Berkshire Children’s Chorus turns 25
Young members of the Berkshire Children’s Chorus run through some songs before the annual House Concert fundraiser, at the home of Bobby Houston and Eric Shamie in Alford.
Photos by Gregory Cherin
The sound is ethereal. Pure, high tones fill the high-ceilinged space of the Old Parish Church in Sheffield. Fauré is followed by Mozart, then a South African song. Director Julie Bickford, a focused point of concentration, corrects a pitch here, a pronunciation there. It’s an intense rehearsal, but the attitude is unfailingly positive. Everyone is here to work.
On June 12, the Berkshire Children’s Chorus (BCC) celebrates its 25th anniversary with a concert at the First Congregational Church in Lee, performing sacred, classical, folk, and contemporary songs in German, Hebrew, Latin, Spanish, English, Serbian, and Xhosa. The concert will include guest appearances by professional musicians, including Nancy Loder, the BCC’s founding director, who led the ensemble for 22 years. And, in the tradition of the movie “Mr. Holland’s Opus,” alumni will return to the stage.
The Chorus is divided by age: Junior Choir (grades 1-5), Senior Choir (6-9), and Coda (10-12). Karen Sovak, director of the Junior Choir, believes that all young children can be taught to sing, so the Junior Choir does not require auditions, although first-graders must have a teacher’s recommendation. Entry to the Senior Choir and Coda are by audition. Coda’s very existence is a testament to the long-term appeal of the program—it was added when graduating senior choristers didn’t want to leave. This commitment is evident at a Coda rehearsal, with its juxtaposition of comfortable atmosphere and artistic intensity.
These kids have been singing together for years, and have attended hundreds of rehearsals. Director Bickford says that it’s a “concentrated rehearsal; every minute is accounted for” and the singers move seamlessly from one task to the next. Asked what BCC offers that school programs don’t, Bickford is in a unique position to compare. As a child, she sang in Connecticut’s Chorus Angelicus; now she teaches chorus at Monument Mountain Regional High School.
“The school programs are excellent introductions,” Bickford says. “But here, students make a conscious commitment, and with that dedication, we can do more difficult work. Also, the repertoire is different because this is a choir for treble voices only.” Rehearsals focus on technique such as breathing, tone production, pronunciation of foreign words, and—in addition to singing—music reading, sight-singing, solfege, and some basic music theory, subjects that school choral programs rarely have time for.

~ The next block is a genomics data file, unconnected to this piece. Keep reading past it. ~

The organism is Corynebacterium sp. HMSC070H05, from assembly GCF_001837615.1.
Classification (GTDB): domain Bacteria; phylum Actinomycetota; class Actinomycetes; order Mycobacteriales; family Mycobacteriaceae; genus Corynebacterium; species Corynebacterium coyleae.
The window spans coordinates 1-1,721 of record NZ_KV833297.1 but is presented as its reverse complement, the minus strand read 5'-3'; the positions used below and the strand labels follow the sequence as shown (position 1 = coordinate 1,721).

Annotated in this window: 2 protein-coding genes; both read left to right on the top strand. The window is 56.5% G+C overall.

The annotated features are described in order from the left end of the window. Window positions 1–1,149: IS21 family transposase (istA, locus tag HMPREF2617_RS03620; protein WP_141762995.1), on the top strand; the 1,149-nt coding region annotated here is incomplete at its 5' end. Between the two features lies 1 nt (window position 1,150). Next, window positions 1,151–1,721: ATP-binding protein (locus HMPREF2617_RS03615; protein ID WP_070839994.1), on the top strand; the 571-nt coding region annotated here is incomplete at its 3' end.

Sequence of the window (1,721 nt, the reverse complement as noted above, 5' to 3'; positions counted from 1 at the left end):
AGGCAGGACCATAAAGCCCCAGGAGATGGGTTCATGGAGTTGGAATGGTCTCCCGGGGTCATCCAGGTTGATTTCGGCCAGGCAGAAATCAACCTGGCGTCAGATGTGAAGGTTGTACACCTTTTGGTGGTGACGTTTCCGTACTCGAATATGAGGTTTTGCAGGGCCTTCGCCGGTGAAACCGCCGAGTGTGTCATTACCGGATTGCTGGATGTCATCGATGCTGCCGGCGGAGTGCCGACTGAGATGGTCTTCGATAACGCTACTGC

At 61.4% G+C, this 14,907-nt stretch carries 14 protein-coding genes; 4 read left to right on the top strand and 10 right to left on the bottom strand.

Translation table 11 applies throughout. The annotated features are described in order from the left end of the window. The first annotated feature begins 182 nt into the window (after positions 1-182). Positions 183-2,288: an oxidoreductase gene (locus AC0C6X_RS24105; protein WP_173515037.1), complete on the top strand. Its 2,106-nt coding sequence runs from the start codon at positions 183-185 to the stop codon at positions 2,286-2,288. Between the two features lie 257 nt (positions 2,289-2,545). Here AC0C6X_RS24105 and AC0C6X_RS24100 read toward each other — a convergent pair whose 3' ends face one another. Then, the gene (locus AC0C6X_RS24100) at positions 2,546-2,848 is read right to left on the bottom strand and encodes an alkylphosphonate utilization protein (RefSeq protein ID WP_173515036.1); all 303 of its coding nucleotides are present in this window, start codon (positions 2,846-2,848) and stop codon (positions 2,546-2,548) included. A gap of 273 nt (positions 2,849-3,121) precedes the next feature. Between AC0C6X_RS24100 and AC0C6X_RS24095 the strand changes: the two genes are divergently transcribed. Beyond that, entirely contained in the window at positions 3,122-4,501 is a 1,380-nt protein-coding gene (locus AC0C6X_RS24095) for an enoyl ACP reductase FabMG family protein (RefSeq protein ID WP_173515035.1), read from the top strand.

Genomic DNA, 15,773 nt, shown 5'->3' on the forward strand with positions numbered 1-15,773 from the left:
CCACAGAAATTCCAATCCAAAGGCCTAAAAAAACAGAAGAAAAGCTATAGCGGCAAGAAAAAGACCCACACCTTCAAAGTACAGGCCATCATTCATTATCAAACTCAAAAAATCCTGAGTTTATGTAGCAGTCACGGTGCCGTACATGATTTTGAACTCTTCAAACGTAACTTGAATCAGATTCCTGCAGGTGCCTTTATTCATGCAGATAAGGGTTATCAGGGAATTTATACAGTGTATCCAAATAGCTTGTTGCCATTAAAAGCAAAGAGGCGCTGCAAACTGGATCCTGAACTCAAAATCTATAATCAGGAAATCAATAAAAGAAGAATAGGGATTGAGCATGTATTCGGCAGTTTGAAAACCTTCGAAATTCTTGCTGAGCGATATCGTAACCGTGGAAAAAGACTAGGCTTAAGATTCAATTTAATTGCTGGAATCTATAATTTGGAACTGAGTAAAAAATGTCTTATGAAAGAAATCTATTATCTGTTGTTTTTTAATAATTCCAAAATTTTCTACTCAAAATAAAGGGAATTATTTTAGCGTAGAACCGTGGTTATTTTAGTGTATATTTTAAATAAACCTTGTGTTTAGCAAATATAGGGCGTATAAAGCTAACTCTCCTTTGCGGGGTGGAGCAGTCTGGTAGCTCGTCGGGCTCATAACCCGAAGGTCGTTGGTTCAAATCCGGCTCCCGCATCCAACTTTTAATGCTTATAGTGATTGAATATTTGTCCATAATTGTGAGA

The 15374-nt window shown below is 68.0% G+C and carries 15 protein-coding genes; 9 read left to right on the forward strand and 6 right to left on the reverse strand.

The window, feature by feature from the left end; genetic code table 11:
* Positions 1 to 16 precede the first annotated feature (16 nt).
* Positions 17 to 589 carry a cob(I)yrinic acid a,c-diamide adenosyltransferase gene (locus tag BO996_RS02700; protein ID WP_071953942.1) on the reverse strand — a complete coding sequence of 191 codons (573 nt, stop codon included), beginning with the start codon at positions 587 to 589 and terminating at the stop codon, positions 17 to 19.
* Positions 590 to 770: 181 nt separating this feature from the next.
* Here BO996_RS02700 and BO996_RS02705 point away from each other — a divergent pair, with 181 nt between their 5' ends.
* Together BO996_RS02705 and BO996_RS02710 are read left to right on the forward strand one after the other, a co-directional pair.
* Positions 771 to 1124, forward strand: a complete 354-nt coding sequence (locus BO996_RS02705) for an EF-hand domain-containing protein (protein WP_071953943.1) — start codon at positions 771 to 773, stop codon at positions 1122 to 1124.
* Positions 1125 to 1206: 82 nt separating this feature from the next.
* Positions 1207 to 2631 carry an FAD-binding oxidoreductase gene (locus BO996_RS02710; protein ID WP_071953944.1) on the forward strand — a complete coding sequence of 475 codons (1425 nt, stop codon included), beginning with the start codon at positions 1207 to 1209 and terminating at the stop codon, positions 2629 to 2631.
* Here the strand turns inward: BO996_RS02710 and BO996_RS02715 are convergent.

The benefits of music study are no secret; almost every week, new reports tout the benefits of childhood lessons. Sovak says that it starts from the first rehearsal of the very youngest children. “They learn how to act in a group, how to stay focused, how to work within a routine of warmups and practice, how to interact with each other, how to work toward a common goal.”
That’s good preparation for both music and for life, Bickford notes, adding “When you sing beautiful music in a beautiful space, it both moves you and communicates the importance of deep artistic experience.”
BCC Board of Trustees chairman Ellen Maggio points to the chorus’s community component. “The children interact with a broad spectrum of other Berkshire kids—kids from public and private schools—as well as professional musicians.” Her three daughters all sang in BCC; one, Alice, has joined the BCC board, and 17-year-old Eliza is in Coda. “Though they rehearse separately by age, they also perform together, so there is interaction among age groups.”
At a recent rehearsal, the Senior Choir gamely tackles Fauré’s challenging harmonies (the kids call the dissonances “weird”; Bickford counters that they are “awesome”; they settle on “different”). They then turn to the mysteries of German pronunciation in an arrangement of Mozart’s “Papageno Papagena” duet.
Jamie Lord, 14, has been a member of the chorus “forever,” she says, and plans to continue “as long as I can.” She’ll be moving up to Coda next year. “It’s so much fun to learn all these different songs. And it’s going to be really cool to be in Coda. I’ve always looked up to the Coda kids, and now I’m finally going to get to be one.”
Over the years, the chorus has intermittently offered travel opportunities: Students have performed in Washington, D.C., New York, England, Italy, Paris, and Quebec; at Carnegie and Ozawa halls; and at Deval Patrick’s inauguration in Boston. They’ve appeared on concert programs with the Berkshire Choral Festival, Berkshire Opera Company, several current and former Metropolitan Opera soloists, the Berkshire Batteria—and even James Taylor. Now in her third year of directorship, Bickford is getting ready to reintroduce traveling performances, including a planned trip to Canterbury Cathedral in England, where BCC’s senior and Coda choristers will sing alongside some of the best children’s choruses in the world.
BCC alumna and current board member Alice Maggio summarizes: “It’s a physical experience; all these endorphins are released. It feels good to sing. And it’s social—you’re practicing with all your friends, and they’ll cover for you if you miss a note. And it develops an amazing amount of confidence.”
Don’t miss the BCC 25th Anniversary Concert at 4 p.m. on June 12 at the First Congregational Church, 25 Park Place, Lee.